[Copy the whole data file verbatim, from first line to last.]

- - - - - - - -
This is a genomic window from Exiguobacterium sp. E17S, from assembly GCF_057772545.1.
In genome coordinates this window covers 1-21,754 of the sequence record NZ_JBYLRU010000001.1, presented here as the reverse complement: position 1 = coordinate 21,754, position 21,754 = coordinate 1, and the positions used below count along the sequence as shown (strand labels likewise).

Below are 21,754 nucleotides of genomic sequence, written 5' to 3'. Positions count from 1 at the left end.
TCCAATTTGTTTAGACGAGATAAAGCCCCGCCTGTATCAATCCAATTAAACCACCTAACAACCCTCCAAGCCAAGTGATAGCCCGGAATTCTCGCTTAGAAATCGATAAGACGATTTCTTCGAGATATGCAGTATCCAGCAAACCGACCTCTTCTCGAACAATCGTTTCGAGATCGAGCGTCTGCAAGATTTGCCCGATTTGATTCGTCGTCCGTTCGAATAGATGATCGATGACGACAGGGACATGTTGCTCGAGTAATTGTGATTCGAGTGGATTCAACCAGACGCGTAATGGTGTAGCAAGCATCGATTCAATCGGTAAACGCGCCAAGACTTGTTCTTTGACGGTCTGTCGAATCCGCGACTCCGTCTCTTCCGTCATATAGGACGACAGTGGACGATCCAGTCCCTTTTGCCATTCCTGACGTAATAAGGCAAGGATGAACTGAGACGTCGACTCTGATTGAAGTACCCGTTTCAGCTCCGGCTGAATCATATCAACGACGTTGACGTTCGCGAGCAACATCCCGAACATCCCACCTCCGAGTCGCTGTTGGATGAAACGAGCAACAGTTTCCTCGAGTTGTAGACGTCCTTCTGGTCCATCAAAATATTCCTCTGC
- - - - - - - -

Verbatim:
This is a genomic window from Exiguobacterium sp. E17S, from assembly GCF_057772545.1.
In genome coordinates this window covers 1-21,754 of the sequence record NZ_JBYLRU010000001.1, presented here as the reverse complement: position 1 = coordinate 21,754, position 21,754 = coordinate 1, and the positions used below count along the sequence as shown (strand labels likewise).

Below are 21,754 nucleotides of genomic sequence, written 5' to 3'. Positions count from 1 at the left end.
TCCAATTTGTTTAGACGAGATAAAGCCCCGCCTGTATCAATCCAATTAAACCACCTAACAACCCTCCAAGCCAAGTGATAGCCCGGAATTCTCGCTTAGAAATCGATAAGACGATTTCTTCGAGATATGCAGTATCCAGCAAACCGACCTCTTCTCGAACAATCGTTTCGAGATCGAGCGTCTGCAAGATTTGCCCGATTTGATTCGTCGTCCGTTCGAATAGATGATCGATGACGACAGGGACATGTTGCTCGAGTAATTGTGATTCGAGTGGATTCAACCAGACGCGTAATGGTGTAGCAAGCATCGATTCAATCGGTAAACGCGCCAAGACTTGTTCTTTGACGGTCTGTCGAATCCGCGACTCCGTCTCTTCCGTCATATAGGACGACAGTGGACGATCCAGTCCCTTTTGCCATTCCTGACGTAATAAGGCAAGGATGAACTGAGACGTCGACTCTGATTGAAGTACCCGTTTCAGCTCCGGCTGAATCATATCAACGACGTTGACGTTCGCGAGCAACATCCCGAACATCCCACCTCCGAGTCGCTGTTGGATGAAACGAGCAACAGTTTCCTCGAGTTGTAGACGTCCTTCTGGTCCATCAAAATATTCCTCTGC